What about {L_\text{max}}? By the same connections, {L_\text{max}} models the longest cycle in a random permutation, the log of the largest prime factor of a random integer, and the degree of the largest irreducible factor of a random polynomial. The event that {L_\text{max} < x} is the intersection of two events: {1-u_1 < x} and {\max_{n\geq 2} L_n < x}. But it is easy to see that {\max_{n \geq 2} L_n} has the same distribution as {u_1 L'_\text{max}}, where {L'_\text{max}} is an independent copy of {L_\text{max}}. (The largest stick other than the first is like the largest stick if we had started from a stick of length {u_1} instead of {1}.) Therefore

\displaystyle \mathbf{P}(L_\text{max} < x) = \mathbf{P}(1-u < x, u L_{\max} < x) = \int_{1-x}^1 \mathbf{P}(L_\text{max} < x/u) \, du.

Let {\phi(t) = \mathbf{P}(L_\text{max} < 1/t)}. Then {\phi(t) = 1} for {0  1} we have

\displaystyle \phi(t) = \int_{1-1/t}^1 \phi(tu) \, du = \frac1t \int_{t-1}^t \phi(s) \, ds,

or the delay differential equation

\displaystyle t \phi'(t) + \phi(t-1) = 0.

There is not a much more explicit expression for this function: this is the Dickman–de Bruijn function.

Bonus: What is the probabiliy that {L_\text{max} = L_1}? Answer:

\displaystyle \mathbf{P}(u_1 L'_\text{max} < 1-u_1) = \int_0^1 \phi(u/(1-u)) \, du = \int_0^\infty \frac{\phi(t)}{(t+1)^2}\, dt \approx 0.62

(this is the Golomb–Dickman constant).

This is some sort of universality phenomenon: we have several natural objects (permutations, integers, polynomials) that break up into irreducible pieces randomly, so it is plausible that some universal fundamental process should underlie each of them. On the other hand, the connections seem to run deeper than just the stick-breaking process. For example, if you look at the proportion of permutations having no cycles smaller than some bound, or the proportion of integers having no prime factors below an equivalent bound, in both cases you run into the Buchstab function, which is similar but different. This connection is not modelled by the stick-breaking process.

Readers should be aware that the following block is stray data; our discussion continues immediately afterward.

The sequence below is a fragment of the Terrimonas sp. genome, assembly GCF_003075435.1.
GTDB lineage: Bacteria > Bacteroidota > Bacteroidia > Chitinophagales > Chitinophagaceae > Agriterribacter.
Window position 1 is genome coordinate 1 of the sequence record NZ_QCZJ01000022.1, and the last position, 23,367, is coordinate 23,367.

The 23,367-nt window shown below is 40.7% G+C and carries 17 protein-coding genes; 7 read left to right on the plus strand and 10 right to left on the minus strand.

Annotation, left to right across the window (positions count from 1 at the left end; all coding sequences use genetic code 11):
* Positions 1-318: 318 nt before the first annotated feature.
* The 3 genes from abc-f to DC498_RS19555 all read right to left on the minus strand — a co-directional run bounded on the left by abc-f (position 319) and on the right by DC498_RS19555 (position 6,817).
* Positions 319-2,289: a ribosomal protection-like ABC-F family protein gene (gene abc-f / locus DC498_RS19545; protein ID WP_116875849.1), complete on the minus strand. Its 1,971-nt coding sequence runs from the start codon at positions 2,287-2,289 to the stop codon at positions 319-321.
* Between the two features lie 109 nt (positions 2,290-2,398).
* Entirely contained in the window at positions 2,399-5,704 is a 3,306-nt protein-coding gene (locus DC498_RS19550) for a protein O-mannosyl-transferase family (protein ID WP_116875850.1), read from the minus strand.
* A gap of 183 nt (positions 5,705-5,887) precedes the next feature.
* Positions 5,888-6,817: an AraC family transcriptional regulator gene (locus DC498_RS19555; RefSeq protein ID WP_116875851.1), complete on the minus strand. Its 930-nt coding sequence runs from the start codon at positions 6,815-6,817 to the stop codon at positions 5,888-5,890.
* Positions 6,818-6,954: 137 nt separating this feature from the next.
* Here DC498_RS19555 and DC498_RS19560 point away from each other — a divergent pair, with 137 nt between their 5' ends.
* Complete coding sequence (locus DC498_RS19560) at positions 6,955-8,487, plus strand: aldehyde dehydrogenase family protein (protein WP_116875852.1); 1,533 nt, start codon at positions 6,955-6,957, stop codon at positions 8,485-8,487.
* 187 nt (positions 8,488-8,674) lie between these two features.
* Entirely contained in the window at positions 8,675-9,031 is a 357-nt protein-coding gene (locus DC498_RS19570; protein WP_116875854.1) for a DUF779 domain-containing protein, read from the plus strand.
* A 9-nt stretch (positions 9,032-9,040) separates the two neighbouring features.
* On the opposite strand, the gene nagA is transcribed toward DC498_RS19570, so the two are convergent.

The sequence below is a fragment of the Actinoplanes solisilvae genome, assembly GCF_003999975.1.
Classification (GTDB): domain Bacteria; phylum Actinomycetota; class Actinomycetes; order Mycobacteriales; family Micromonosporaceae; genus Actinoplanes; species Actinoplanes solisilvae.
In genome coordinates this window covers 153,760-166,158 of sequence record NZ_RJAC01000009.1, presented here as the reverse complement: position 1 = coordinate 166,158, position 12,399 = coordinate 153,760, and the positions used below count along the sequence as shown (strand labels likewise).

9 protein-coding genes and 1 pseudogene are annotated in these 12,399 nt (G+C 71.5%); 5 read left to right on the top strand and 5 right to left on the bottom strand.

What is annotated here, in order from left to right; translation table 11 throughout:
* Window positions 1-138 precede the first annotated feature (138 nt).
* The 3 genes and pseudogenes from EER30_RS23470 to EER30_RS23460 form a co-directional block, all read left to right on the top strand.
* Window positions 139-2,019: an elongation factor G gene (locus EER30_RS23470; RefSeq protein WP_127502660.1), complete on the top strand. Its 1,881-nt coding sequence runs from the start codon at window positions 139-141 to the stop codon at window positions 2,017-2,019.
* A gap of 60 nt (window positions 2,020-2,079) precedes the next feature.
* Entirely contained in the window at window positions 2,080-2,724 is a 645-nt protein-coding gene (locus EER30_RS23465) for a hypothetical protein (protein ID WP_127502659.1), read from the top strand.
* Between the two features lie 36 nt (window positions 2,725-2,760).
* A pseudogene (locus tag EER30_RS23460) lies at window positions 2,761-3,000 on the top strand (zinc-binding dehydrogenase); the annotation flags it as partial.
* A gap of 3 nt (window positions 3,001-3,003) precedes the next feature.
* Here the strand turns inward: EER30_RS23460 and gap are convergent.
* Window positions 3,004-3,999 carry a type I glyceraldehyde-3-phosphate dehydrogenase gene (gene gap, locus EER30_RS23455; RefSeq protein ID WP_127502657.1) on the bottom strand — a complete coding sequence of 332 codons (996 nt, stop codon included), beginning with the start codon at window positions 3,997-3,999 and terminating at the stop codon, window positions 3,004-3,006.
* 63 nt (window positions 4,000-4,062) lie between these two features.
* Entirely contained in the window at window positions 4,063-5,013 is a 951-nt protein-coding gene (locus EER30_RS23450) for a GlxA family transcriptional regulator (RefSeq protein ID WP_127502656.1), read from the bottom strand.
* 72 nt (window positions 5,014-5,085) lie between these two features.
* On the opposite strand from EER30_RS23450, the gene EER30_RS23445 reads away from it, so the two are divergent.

Some references:

  1. Tao on the stick-breaking process, or the Poisson–Dirichlet process (which is essentially the same);
  2. the distribution of large prime factors of a random integer was found by Billingsley (1972); the clean stick-breaking formulation is due to Donnelly and Grimmett (1993);
  3. the same result for permutations was established by Kingman (1977) and Vershik and Shmidt (1977); see also Arratia, Barbour, and Tavarè (2006) (and references therein) for convergence rate estimates;
  4. best of all, see the comic book by Andrew and Jennifer Granville (2019).

Probability that two permutations have the same order

What is the probability {p(n)} that two random permutations {\pi_1, \pi_2 \in S_n} have the same order? That is the question asked by this MathOverflow question from 2016, and considered again in this paper of Acan, Burnette, Schmutz, and Thomas from last month. It’s an innocuous-sounding question that turns out to encapsulate some rather subtle analytic combinatorics.